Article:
Götzinger F, Santiago-García B, Noguera-Julián A, Lanaspa M, Lancella L, Calò Carducci FI, Gabrovska N, Velizarova S, Prunk P, Osterman V, et al. COVID-19 in children and adolescents in Europe: a multinational, multicentre cohort study. Lancet Child Adolesc Health. 2020;4(9):653–61.
Leventer-Roberts M, Grinshpun A, Kohn E, Andra SS, Arora M, Berkovitch M, Kozer E, Landrigan P, Levine H. Environmental tobacco smoke exposure among children by urinary biomarkers and parent report. Acad Pediatr. 2021;21(4):663–9.
Farber HJ, Walley SC, Groner JA, Nelson KE. Section on Tobacco C: Clinical practice policy to protect children from tobacco, nicotine, and tobacco smoke. Pediatrics. 2015;136(5):1008–17.
Altman DG, Royston P. The cost of dichotomising continuous variables. BMJ. 2006;332(7549):1080.
Wilson SE, Kahn RS, Khoury J, Lanphear BP. Racial differences in exposure to environmental tobacco smoke among children. Environ Health Perspect. 2005;113(3):362–7.
Benowitz NL, Perez-Stable EJ, Fong I, Modin G, Herrera B, Jacob P 3rd. Ethnic differences in N-glucuronidation of nicotine and cotinine. J Pharmacol Exp Ther. 1999;291(3):1196–203.
Jain RB. Trends in exposure to second hand smoke at home among children and nonsmoker adolescents. Sci Total Environ. 2016;542(Pt A):144–52.
Marano C, Schober SE, Brody DJ, Zhang C. Secondhand tobacco smoke exposure among children and adolescents: United States, 2003–2006. Pediatrics. 2009;124(5):1299–305.
Johnson CL, Paulose-Ram R, Ogden CL, Carroll MD, Kruszon-Moran D, Dohrmann SM, Curtin LR. National Health and Nutrition Examination Survey: analytic guidelines, 1999–2010. Vital Health Stat 2. 2013;3(161):1–24.
Curtin LR, Mohadjer LK, Dohrmann SM, Montaquila JM, Kruszan-Moran D, Mirel LB, Carroll MD, Hirsch R, Schober S, Johnson CL. The National Health and Nutrition Examination Survey: sample design, 1999–2006. Vital Health Stat 2. 2012;155:1–39.
Healthy People 2020 [https://www.healthypeople.gov/2020/topics-objectives/topic/tobacco-use/objectives].
Hukkanen J, Jacob P 3rd, Benowitz NL. Metabolism and disposition kinetics of nicotine. Pharmacol Rev. 2005;57(1):79–115.
Ra CK, Pehlivan N, Kim H, Sussman S, Unger JB, Businelle MS. Smoking prevalence among Asian Americans: associations with education, acculturation, and gender. Prev Med Rep. 2022;30:102035.
Tillett T. Thirdhand smoke in review: research needs and recommendations. Environ Health Perspect. 2011;119(9):a399.
Matt GE, Quintana PJ, Destaillats H, Gundel LA, Sleiman M, Singer BC, Jacob P, Benowitz N, Winickoff JP, Rehan V, et al. Thirdhand tobacco smoke: emerging evidence and arguments for a multidisciplinary research agenda. Environ Health Perspect. 2011;119(9):1218–26.
Winickoff JP, Friebely J, Tanski SE, Sherrod C, Matt GE, Hovell MF, McMillen RC. Beliefs about the health effects of “thirdhand” smoke and home smoking bans. Pediatrics. 2009;123(1):e74-79.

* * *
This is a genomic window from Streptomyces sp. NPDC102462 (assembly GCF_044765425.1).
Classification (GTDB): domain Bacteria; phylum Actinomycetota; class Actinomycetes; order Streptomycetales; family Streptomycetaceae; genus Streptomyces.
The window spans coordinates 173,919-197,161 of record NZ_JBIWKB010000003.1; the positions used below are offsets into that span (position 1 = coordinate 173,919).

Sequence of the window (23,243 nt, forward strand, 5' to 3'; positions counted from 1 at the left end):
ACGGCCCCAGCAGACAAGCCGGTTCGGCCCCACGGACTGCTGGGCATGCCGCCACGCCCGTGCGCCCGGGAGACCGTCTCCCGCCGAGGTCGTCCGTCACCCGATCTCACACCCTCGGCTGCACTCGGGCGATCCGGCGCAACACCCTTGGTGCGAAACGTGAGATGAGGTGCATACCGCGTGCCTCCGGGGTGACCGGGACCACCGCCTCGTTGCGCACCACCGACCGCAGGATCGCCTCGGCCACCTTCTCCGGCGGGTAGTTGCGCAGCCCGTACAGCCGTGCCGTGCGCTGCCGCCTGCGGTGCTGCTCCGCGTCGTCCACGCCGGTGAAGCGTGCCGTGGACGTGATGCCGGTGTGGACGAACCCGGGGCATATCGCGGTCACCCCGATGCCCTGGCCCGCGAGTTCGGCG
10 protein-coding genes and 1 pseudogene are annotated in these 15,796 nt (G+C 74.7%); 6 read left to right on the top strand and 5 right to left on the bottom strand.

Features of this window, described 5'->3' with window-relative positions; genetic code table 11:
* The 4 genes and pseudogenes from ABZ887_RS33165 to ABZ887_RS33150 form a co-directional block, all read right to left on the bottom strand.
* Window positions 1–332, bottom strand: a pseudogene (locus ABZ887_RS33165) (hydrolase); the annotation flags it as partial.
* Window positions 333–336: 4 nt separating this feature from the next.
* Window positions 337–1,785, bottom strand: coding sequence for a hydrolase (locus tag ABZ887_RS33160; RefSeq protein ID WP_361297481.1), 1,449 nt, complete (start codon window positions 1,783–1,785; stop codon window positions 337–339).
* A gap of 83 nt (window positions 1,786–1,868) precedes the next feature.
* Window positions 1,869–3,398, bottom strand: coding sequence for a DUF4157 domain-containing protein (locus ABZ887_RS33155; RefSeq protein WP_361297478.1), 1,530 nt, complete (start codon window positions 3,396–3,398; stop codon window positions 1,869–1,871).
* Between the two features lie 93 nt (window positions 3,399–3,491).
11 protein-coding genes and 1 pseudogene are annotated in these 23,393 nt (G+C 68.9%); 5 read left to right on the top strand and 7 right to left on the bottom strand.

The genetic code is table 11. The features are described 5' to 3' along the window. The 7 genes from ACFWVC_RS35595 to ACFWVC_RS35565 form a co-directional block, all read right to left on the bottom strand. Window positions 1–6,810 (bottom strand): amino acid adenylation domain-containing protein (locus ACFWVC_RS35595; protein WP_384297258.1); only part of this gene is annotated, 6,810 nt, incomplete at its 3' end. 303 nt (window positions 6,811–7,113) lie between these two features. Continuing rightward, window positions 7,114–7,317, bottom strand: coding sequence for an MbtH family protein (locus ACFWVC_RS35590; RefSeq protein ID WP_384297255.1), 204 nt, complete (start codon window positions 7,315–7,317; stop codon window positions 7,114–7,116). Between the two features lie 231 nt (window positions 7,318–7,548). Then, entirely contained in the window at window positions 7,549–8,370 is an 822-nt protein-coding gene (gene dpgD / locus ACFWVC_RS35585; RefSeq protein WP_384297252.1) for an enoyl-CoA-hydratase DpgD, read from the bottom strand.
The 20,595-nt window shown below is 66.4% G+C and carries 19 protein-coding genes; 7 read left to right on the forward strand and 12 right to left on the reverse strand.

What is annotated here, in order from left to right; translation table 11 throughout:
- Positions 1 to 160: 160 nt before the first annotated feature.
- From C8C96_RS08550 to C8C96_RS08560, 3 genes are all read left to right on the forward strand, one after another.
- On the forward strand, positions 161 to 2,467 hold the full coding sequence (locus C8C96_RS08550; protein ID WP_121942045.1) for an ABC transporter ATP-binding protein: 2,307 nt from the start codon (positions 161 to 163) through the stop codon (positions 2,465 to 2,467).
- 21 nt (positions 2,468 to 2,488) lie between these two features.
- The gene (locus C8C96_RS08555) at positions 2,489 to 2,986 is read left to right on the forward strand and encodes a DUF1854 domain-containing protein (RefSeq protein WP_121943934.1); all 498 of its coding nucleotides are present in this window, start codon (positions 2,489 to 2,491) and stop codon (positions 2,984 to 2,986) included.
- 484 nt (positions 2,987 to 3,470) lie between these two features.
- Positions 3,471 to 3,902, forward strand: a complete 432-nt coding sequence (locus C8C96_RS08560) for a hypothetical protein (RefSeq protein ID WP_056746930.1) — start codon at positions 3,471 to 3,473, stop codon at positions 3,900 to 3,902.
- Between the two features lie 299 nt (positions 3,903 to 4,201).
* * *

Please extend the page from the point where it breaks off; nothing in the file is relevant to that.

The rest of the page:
Protano C, Vitali M. The new danger of thirdhand smoke: why passive smoking does not stop at secondhand smoke. Environ Health Perspect. 2011;119(10):A422.
Benowitz NL, Jacob P 3rd. Metabolism of nicotine to cotinine studied by a dual stable isotope method. Clin Pharmacol Ther. 1994;56(5):483–93.
National Health and Nutrition Examination Survey - questionnaires, datasets, and related documentation. In.: National Center for Health Statistics, Centers for Disease Control and Prevention; 2009.
Homa DM, Neff LJ, King BA, Caraballo RS, Bunnell RE, Babb SD, Garrett BE, Sosnoff CS, Wang L, Centers for Disease C, et al. Vital signs: disparities in nonsmokers’ exposure to secondhand smoke–United States, 1999–2012. MMWR Morb Mortal Wkly Rep. 2015;64(4):103–8.
Division HaHES, Bureau USC: How the Census Bureau measures poverty (official measure). In.; 2009.
Taylor AE, Richmond RC, Palviainen T, Loukola A, Wootton RE, Kaprio J, Relton CL, Davey Smith G, Munafò MR. The effect of body mass index on smoking behaviour and nicotine metabolism: a Mendelian randomization study. Hum Mol Genet. 2019;28(8):1322–30.
Kuczmarski RJ, Ogden CL, Grummer-Strawn LM, Flegal KM, Guo SS, Wei R, Mei Z, Curtin LR, Roche AF, Johnson CL. CDC growth charts: United States. Adv Data. 2000;314(314):1–27.
Krebs NF, Himes JH, Jacobson D, Nicklas TA, Guilday P, Styne D. Assessment of child and adolescent overweight and obesity. Pediatrics. 2007;120(Supplement_4):S193-228.
Tamhane AR, Westfall AO, Burkholder GA, Cutter GR. Prevalence odds ratio versus prevalence ratio: choice comes with consequences. Stat Med. 2016;35(30):5730–5.
White VM, Warne CD, Spittal MJ, Durkin S, Purcell K, Wakefield MA. What impact have tobacco control policies, cigarette price and tobacco control programme funding had on Australian adolescents’ smoking? Findings over a 15-year period. Addiction. 2011;106(8):1493–502.
White VM, Durkin SJ, Coomber K, Wakefield MA. What is the role of tobacco control advertising intensity and duration in reducing adolescent smoking prevalence? Findings from 16 years of tobacco control mass media advertising in Australia. Tob Control. 2015;24(2):198–204.
Pampel FC, Aguilar J. Changes in youth smoking, 1976–2002: a time-series analysis. Youth Soc. 2008;39(4):453–79.